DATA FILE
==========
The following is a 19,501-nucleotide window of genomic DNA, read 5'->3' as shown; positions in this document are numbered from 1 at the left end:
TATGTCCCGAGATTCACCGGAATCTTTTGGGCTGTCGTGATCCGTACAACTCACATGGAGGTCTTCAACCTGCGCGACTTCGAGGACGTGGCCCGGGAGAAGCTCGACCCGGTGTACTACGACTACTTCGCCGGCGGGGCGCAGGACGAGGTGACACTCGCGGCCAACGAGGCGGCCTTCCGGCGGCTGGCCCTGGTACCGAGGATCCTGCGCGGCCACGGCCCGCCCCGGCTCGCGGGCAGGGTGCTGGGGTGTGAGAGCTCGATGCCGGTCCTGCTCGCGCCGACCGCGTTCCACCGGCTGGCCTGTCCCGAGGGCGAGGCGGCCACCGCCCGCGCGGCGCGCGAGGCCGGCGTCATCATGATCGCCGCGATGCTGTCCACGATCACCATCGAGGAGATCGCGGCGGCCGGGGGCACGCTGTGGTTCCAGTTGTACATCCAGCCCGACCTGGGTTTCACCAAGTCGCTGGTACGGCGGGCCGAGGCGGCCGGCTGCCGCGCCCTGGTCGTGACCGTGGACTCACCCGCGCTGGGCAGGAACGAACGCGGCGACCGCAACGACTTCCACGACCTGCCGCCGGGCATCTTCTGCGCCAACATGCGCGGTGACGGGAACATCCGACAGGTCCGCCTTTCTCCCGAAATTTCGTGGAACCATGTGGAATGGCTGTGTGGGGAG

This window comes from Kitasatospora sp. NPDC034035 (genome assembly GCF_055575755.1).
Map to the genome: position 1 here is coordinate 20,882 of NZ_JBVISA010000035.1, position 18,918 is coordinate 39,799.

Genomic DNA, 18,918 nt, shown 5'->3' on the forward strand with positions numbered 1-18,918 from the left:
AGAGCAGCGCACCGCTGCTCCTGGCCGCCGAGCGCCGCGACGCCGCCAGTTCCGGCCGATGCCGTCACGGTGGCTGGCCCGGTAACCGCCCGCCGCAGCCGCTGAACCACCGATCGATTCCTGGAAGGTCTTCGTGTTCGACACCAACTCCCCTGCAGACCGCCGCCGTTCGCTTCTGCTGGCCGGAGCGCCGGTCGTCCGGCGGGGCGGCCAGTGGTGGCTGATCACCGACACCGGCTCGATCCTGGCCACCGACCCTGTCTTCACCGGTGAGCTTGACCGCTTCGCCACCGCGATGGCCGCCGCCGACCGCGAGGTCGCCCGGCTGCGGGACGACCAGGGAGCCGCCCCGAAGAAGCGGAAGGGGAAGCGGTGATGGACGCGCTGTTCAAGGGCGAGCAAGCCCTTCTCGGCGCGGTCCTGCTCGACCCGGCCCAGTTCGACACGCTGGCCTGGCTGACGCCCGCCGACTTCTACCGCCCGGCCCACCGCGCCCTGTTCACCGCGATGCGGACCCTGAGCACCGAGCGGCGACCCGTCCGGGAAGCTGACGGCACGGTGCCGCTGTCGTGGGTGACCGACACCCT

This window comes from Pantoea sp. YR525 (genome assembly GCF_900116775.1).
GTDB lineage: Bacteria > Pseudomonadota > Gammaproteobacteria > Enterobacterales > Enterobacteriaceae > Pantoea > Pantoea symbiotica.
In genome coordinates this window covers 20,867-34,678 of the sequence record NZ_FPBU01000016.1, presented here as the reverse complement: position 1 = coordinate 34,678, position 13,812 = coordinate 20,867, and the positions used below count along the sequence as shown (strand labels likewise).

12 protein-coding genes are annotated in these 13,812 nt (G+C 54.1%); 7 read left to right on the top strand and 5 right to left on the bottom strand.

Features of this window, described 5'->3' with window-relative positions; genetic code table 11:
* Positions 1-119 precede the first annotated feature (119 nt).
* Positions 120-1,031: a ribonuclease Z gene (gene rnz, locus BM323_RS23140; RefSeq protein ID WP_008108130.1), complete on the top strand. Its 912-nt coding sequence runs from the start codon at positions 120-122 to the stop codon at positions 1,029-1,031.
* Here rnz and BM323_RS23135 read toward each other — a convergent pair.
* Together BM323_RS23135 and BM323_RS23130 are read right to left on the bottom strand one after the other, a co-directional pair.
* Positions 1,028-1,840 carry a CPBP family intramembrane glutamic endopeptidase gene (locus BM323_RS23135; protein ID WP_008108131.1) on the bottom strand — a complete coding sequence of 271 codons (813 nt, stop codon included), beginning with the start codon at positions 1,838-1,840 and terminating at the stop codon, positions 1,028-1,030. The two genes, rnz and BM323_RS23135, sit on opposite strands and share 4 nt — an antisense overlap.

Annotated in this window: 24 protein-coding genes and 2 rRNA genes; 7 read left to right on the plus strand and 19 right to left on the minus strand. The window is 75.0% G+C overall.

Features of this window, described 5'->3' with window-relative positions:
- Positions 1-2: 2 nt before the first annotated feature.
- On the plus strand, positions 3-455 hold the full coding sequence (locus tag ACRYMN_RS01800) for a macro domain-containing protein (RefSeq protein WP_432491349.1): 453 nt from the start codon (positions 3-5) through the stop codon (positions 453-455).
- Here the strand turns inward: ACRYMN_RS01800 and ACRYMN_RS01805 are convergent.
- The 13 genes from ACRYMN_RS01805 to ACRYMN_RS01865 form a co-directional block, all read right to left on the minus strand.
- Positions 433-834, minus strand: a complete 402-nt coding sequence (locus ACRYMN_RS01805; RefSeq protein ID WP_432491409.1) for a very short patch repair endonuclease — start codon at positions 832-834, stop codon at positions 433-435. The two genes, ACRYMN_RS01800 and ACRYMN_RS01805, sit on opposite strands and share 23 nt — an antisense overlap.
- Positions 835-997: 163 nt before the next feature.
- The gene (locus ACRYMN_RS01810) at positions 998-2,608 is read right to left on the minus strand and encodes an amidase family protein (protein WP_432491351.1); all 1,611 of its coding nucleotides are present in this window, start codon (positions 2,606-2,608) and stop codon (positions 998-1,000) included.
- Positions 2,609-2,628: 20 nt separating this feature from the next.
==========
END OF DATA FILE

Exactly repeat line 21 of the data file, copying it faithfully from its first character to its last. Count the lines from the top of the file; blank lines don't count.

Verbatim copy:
- Here the strand turns inward: ACRYMN_RS01800 and ACRYMN_RS01805 are convergent.